Chicago: The World's Kind of Town?
Monday, February 4, 2008
CHICAGO -- One might think Chicago already qualifies as a "global city."
But with the 2016 Olympic bid pending, Chicago civic leaders seem insecure about the city's image, still saddled with the reputation of its gritty industrial past -- the "city of Big Shoulders" and "hog butcher to the world," not to mention home of Al Capone. So, Mayor Richard M. Daley (D) and other city leaders are trying to make Chicago a global city.
To meet this goal, city officials have instituted Chinese and Arabic -- and soon, Russian -- language classes in the public schools; appointed a Chicago ambassador to China; hosted visiting dignitaries and artists; signed off on plans for the world's tallest residential building; hosted world-class wrestling and boxing championships; and even blanketed downtown with globe sculptures in a public art project on climate change.
"It's such a global economy, any city that stands still, loses," said Daley. "You have to have ambassadors of goodwill, going out there and promoting yourself."
The Chamber of Commerce and other city leaders invoked the need for global-city status as a reason for a nearly $300 million increase in taxes and fees proposed by Daley in October.
A fall report by the Chicago Council on Global Affairs suggested boosting Chicago's global cachet through such measures as sponsoring trips to the city for foreign journalists and funding increased foreign travel for city officials and the mayor, who has been to China three times.
While the downtown parks and streetscapes are more beautiful than ever, the city is plagued by ongoing crises in its public schools, police department and public transportation system. The Chicago Council on Global Affairs report says the city "must overcome serious challenges, some of them legacies of its past industrial successes, to emerge as a truly first-tier global city."
"We're already improving our public schools, and our public transportation; when you look at it over years, we keep improving it," said Daley.
Last February, the city launched a public-private partnership called the Chicago China Development Corporation with an office in Shanghai meant to stimulate Chinese investment in Chicago and aid Chicago companies in China. It is run by former diplomat John C. Thomson.
Meanwhile, sales recently opened for the Chicago Spire, a sleek, corkscrew-like building by famed Spanish architect Santiago Calatrava, which is slated to be the world's tallest residential building.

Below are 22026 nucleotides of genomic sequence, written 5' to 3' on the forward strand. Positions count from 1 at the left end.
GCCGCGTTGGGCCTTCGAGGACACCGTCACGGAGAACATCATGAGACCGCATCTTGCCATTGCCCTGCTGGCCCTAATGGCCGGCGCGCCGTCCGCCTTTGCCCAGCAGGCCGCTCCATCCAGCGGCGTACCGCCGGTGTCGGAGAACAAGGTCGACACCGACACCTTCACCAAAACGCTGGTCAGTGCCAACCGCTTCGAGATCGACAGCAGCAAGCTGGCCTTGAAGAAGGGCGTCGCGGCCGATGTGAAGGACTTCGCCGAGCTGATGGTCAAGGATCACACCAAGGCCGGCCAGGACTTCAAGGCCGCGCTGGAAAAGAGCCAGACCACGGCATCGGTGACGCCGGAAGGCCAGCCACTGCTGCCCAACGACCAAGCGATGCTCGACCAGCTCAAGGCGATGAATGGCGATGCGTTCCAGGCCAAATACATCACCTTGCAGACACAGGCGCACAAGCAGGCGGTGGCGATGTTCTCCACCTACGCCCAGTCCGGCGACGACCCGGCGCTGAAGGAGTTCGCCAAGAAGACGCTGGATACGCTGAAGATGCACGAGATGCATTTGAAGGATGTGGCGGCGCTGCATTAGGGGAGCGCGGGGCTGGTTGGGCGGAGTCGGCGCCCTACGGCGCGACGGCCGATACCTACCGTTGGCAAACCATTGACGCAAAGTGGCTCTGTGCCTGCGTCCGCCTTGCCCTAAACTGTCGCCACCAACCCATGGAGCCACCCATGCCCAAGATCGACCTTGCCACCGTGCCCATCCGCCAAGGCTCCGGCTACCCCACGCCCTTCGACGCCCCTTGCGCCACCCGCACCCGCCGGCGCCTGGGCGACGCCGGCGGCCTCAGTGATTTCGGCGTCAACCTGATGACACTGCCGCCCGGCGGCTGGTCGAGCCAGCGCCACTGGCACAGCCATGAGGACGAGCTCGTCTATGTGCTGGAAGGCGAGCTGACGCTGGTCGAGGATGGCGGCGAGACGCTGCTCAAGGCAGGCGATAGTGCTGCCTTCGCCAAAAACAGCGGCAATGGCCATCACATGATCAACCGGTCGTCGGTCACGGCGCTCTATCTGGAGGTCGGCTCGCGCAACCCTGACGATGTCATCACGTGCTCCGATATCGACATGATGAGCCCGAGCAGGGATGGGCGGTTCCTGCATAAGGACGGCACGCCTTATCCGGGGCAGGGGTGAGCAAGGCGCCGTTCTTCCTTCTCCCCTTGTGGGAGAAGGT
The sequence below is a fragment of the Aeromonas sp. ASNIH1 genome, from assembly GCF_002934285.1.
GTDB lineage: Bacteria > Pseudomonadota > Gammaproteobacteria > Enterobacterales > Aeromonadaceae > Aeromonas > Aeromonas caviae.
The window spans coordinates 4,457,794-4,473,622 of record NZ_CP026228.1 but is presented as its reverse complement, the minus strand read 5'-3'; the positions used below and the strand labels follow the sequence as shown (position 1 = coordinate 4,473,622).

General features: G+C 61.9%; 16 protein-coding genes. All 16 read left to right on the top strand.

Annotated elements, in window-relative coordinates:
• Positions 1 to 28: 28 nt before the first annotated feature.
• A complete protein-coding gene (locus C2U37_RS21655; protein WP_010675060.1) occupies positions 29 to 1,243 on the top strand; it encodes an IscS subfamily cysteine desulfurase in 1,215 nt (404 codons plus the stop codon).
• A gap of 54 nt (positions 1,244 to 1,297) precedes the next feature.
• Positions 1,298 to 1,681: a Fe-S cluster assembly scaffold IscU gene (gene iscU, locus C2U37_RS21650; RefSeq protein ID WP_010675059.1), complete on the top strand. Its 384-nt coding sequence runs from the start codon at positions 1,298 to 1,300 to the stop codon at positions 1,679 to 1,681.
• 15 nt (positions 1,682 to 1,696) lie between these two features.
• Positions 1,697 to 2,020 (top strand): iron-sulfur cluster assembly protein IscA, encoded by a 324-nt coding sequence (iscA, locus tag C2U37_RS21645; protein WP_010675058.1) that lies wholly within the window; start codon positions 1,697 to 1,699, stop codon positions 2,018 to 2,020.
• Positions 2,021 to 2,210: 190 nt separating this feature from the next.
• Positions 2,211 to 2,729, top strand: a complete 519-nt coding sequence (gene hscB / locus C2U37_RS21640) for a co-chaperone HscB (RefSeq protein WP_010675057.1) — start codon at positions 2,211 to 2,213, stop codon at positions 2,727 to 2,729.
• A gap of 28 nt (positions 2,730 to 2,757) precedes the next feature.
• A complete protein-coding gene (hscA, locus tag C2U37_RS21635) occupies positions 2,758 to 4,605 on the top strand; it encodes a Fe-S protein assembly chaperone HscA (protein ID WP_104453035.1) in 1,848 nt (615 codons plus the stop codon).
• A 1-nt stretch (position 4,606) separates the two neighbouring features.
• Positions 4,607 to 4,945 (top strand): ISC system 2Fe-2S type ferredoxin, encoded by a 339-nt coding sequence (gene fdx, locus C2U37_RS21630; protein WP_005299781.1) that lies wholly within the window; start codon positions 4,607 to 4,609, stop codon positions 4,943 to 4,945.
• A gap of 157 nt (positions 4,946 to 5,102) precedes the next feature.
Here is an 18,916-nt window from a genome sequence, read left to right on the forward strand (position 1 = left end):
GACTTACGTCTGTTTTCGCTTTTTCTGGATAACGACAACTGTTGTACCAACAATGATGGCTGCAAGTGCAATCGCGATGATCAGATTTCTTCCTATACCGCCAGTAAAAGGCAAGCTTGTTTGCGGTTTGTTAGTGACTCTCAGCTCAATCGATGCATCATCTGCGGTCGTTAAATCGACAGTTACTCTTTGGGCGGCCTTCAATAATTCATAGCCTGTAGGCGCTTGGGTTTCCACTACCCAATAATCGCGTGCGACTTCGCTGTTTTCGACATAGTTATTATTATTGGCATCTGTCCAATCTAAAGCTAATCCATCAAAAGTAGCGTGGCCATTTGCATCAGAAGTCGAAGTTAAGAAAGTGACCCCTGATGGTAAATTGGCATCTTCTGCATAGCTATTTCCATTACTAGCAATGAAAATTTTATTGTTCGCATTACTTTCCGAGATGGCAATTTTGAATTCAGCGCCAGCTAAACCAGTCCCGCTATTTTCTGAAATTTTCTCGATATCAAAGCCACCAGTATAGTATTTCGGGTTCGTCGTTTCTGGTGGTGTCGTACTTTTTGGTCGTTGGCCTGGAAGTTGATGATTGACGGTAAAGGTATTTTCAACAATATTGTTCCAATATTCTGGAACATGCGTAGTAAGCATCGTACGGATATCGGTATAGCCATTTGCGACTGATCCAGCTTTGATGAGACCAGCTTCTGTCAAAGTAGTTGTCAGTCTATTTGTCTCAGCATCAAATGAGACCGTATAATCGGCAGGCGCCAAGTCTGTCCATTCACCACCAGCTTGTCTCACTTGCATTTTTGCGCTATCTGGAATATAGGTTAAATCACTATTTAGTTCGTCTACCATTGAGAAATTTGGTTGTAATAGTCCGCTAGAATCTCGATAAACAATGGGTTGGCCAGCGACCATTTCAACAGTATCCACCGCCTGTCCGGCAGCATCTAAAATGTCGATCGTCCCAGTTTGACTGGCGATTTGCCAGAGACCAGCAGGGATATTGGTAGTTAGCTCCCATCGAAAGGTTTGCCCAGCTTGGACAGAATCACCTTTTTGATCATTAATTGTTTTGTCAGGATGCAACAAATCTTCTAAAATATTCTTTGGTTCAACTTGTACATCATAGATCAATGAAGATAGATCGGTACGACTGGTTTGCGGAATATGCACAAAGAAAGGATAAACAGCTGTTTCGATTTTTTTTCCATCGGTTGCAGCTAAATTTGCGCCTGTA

But many community advocates say that in its haste to improve its global reputation, Chicago is forgetting many of its own residents -- the low-income workers who keep the city running. Opponents of the Olympic bid say the global showcase will mean poor residents on the city's South Side will be displaced.
"We can't be a global city if we're not taking care of the fundamentals," said Samir Goswami, associate policy director for the Chicago Coalition for the Homeless. "If we expect people to work $7.50-an-hour jobs, we have to be able to house them as well. Most of the development money goes downtown, not to neighborhoods. If the city put half the energy it has put into getting the Olympics into solving the housing crisis, we'd be a lot further along."
The fate of the poor and the increasing polarization of wealth in global cities has been a topic of academic discussion among researchers such as Columbia University sociologist Saskia Sassen.
"It means displacements, growing inequality but, properly handled, also a new dynamism and a new set of opportunities," she said.
Sassen sees Chicago as already a top-tier global metropolis. She warned that promotion alone cannot make or maintain a global city, but Chicago's much-touted focus on "green" buildings, if it is carried through, could be groundbreaking.
"It has to really be done seriously; it needs to cross a threshold that will not be easy to cross in terms of environmentally sustainable construction and zero-emission buildings," she said. "It will be tough -- so tough that if Chicago succeeds it will have made history."
Demographer and urban consultant Rob Paral said that regardless of the city's current status, Chicago's leaders are smart in refusing to rest on their laurels.
"The global cities are all trying to keep their global-city status and enhance it at the same time," said Paral, a research fellow at the Institute for Latino Studies at the University of Notre Dame. "Globalization is a race to stay in the top tier -- it's very different than it used to be. Chicago in the 19th century was just exploding all by itself, almost like magic. Now, if you want to continue on that path, it takes cooperation and planning."